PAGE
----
Borrowed time

With sovereign debt problems sweeping Europe, is an increase in insolvencies likely? Not necessarily, says Frank Tschentscher

May you live in interesting times” is reputed to be the English ­translation of an ancient Chinese curse heaped upon an enemy, and I cannot remember a time of greater uncertainty than the present one.

Skyrocketing government debt in Europe and elsewhere is threatening to derail the global recovery, and there are significant challenges for the year ahead.

Economists and market commentators suggest that the debt crisis can only be resolved by reducing or restructuring ­sovereign debt. They point to Greece, for example, and say it has a huge debt, no free-floating currency nor natural resources and generally does not have the ability to grow quickly for a sustained period of time.

Commentators say the UK has failed to put aside money in the boom years to offset its huge debt burden; that Ireland’s banking system is on its knees and that its ­commercial real estate is a ’black hole’ ­estimated at e20bn (£17.18bn) even before residential mortgages are factored in.

Then there are Portugal, Belgium, Spain and Italy, which, according to Goldman Sachs, in 2011 must raise e38bn, e85bn, e210bn and e374bn respectively to ­refinance their national debts.

However, there is something most ­commentators overlook when proposing a restructuring of sovereign debt – they forget to factor in what happens when a country defaults. Financial markets will make the defaulting country pay higher interest rates and the debtor will soon find itself paying not only the present value of loss, but also a premium for the uncertainty linked to it.

National governments have realised quickly how costly it would be if Ireland, for example, were forced to restructure its debts as part of a bailout. German and UK banks are Ireland’s biggest creditors, with e206bn and e224bn of exposure respectively, and would suffer greatly if forced to write off parts of their investments.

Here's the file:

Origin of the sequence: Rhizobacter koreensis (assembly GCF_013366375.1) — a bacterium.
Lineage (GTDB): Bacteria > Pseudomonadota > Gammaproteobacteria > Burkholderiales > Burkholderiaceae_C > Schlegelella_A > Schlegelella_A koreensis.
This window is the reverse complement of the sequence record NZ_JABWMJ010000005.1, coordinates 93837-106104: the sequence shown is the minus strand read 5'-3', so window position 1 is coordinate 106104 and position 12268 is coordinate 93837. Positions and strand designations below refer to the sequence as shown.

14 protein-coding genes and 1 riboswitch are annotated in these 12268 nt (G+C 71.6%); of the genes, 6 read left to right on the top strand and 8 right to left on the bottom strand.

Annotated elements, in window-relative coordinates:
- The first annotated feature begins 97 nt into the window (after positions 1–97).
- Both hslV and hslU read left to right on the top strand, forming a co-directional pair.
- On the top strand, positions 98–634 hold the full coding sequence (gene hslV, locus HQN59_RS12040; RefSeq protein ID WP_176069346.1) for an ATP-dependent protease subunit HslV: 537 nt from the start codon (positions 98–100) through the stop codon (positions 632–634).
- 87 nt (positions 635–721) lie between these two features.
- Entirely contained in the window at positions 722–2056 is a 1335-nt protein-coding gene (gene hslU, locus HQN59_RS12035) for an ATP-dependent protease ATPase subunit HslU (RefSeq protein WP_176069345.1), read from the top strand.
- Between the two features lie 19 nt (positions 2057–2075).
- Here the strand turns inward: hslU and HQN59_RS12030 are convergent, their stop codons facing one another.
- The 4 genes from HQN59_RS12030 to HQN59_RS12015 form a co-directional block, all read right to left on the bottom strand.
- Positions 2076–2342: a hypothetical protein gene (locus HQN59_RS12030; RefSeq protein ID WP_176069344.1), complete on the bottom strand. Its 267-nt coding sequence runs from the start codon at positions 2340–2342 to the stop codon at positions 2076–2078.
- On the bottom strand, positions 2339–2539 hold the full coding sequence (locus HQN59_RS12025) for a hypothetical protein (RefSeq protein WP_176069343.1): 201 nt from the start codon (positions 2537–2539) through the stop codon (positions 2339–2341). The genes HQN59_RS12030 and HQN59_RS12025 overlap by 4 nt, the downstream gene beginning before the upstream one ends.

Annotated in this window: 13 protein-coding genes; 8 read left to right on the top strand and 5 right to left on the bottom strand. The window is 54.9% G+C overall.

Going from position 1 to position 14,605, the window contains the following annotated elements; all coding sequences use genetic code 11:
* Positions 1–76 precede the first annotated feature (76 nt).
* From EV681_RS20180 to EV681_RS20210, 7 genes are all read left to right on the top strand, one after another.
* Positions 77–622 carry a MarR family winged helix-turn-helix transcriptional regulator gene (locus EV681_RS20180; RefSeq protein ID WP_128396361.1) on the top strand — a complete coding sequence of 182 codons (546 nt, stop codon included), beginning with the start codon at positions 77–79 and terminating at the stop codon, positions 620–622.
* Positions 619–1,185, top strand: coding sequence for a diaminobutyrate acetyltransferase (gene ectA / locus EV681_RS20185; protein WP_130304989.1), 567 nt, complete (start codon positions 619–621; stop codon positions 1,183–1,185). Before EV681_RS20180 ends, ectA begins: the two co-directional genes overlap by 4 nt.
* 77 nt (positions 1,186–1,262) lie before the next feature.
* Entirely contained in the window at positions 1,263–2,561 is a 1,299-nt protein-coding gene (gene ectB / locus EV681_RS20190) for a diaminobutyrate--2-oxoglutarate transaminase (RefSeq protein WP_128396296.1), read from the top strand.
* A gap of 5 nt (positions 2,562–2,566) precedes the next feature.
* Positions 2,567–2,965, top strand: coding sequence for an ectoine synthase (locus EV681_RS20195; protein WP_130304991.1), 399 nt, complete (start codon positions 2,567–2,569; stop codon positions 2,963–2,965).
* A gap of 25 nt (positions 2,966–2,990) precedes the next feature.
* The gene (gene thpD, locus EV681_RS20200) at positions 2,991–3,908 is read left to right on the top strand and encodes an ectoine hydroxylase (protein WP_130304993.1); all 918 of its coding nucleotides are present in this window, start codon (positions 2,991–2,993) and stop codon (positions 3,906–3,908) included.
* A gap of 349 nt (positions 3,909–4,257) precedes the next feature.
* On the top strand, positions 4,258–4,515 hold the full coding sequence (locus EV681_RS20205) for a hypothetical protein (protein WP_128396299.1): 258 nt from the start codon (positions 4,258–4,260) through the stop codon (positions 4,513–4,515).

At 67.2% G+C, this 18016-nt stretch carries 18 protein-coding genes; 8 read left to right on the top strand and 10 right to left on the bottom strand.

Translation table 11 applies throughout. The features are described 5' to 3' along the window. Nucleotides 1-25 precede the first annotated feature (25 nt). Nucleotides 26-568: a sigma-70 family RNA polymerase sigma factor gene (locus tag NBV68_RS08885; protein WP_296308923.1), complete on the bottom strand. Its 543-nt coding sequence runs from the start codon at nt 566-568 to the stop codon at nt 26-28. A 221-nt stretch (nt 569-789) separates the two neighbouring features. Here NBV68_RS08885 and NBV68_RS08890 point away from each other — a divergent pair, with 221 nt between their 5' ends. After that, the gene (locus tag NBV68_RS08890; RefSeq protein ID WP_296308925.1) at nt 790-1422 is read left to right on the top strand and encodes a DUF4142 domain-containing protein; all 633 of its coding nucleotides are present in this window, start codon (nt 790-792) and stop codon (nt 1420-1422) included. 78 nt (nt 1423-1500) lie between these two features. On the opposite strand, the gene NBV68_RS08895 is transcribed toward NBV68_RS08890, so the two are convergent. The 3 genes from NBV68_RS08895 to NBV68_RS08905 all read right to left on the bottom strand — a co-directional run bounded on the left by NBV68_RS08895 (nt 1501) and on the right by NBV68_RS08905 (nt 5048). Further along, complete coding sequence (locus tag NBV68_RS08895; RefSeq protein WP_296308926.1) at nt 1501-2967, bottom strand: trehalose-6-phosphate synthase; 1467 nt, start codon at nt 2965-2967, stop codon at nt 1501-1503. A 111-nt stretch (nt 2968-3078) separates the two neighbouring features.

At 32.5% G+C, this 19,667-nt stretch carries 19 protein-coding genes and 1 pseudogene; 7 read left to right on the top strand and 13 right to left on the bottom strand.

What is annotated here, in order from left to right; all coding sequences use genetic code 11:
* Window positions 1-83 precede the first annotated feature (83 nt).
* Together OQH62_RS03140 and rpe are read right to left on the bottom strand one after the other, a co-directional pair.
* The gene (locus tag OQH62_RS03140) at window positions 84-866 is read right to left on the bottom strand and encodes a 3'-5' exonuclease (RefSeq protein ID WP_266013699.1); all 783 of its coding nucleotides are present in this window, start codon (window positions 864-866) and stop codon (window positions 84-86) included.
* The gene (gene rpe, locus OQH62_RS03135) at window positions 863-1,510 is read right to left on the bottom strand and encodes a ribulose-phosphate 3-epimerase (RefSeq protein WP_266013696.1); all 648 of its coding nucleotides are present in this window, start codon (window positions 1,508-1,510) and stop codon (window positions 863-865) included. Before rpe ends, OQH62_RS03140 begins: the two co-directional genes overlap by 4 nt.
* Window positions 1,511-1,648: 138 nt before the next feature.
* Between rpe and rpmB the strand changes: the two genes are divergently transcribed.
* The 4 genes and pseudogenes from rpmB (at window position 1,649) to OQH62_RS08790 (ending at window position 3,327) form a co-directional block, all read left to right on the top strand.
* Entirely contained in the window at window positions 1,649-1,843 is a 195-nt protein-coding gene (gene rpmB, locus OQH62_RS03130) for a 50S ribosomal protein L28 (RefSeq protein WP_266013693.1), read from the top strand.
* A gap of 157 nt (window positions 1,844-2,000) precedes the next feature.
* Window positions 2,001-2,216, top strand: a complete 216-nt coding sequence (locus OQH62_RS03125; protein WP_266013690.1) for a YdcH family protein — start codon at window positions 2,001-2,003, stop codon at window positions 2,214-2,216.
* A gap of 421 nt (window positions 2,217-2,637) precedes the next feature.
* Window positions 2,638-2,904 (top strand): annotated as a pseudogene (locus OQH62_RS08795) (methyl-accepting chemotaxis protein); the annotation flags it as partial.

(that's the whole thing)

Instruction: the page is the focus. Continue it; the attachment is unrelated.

Furthermore, a debt restructuring would not only affect banks but also other corporates, such as insurance companies and investment funds, which bought government debt as a ’safe’ investment on behalf of investors. It is doubtful that governments will be quick to see those investments wiped off, as it would lead to a decrease in tax ­revenue together with taxpayer fury.

The real story is, therefore, the effect of the sovereign debt crisis on national tax policies, public spending on services or unemployment and other safety nets. ­Countries will need to begin fiscal ­consolidation as soon as 2011-12 by ­generating surpluses – and most governments’ answer to that is usually the ­introduction of tax hikes and spending cuts.

However, the Bank of England has already warned that more than one in two people with unsecured debts, such as ­credit cards or personal loans, are struggling to cope.

The UK Government is expecting 490,000 public sector jobs to be lost by 2014-15 as a result of its spending cuts. The cuts, wage freezes and job losses will also have a knock-on effect on the rest of the economy. Many private sector businesses rely on contracts with the public sector and the spending cuts will reduce their revenues.

Furthermore, the rise in unemployment is likely to have a negative multiplier effect. With people losing jobs, consumer spending will struggle to grow, leading to lower output and weaker demand. Finally, talk of job losses always has a negative impact on ­confidence, leading to lower spending and investment. Combined with other factors such as banks reluctant to lend, falling house prices and sluggish growth, the ­economic recovery may stall.

So does all this mean that the need for ­fiscal consolidation will trigger a new wave of restructurings in the private sector, as has been suggested by some?

Not necessarily, for reasons similar to those outlined above. There will no doubt be an increase in bankruptcies as people are unable to repay personal debts, but business restructurings are different animals.

Do not forget that this crisis originally started as a banking crisis. The financial sector is still recovering and there is simply no appetite to enforce claims against defaulting debtors and thus crystallise one’s losses. Staying invested appears more favourable than accepting unpleasant ­haircuts.

So, as far as the European banking sector is concerned, the band is still very much playing to the tune of ’amend and extend’, thus allowing banks to account for the full value of their investments. The downside is that by doing so they continue to create
so-called ’zombie companies’, which in an ideal world should not be allowed to continue.

However, we do not live in an ideal world and the chance that this is going to change in 2011 is slim.

Frank Tschentscher is a senior director at Schultze & Braun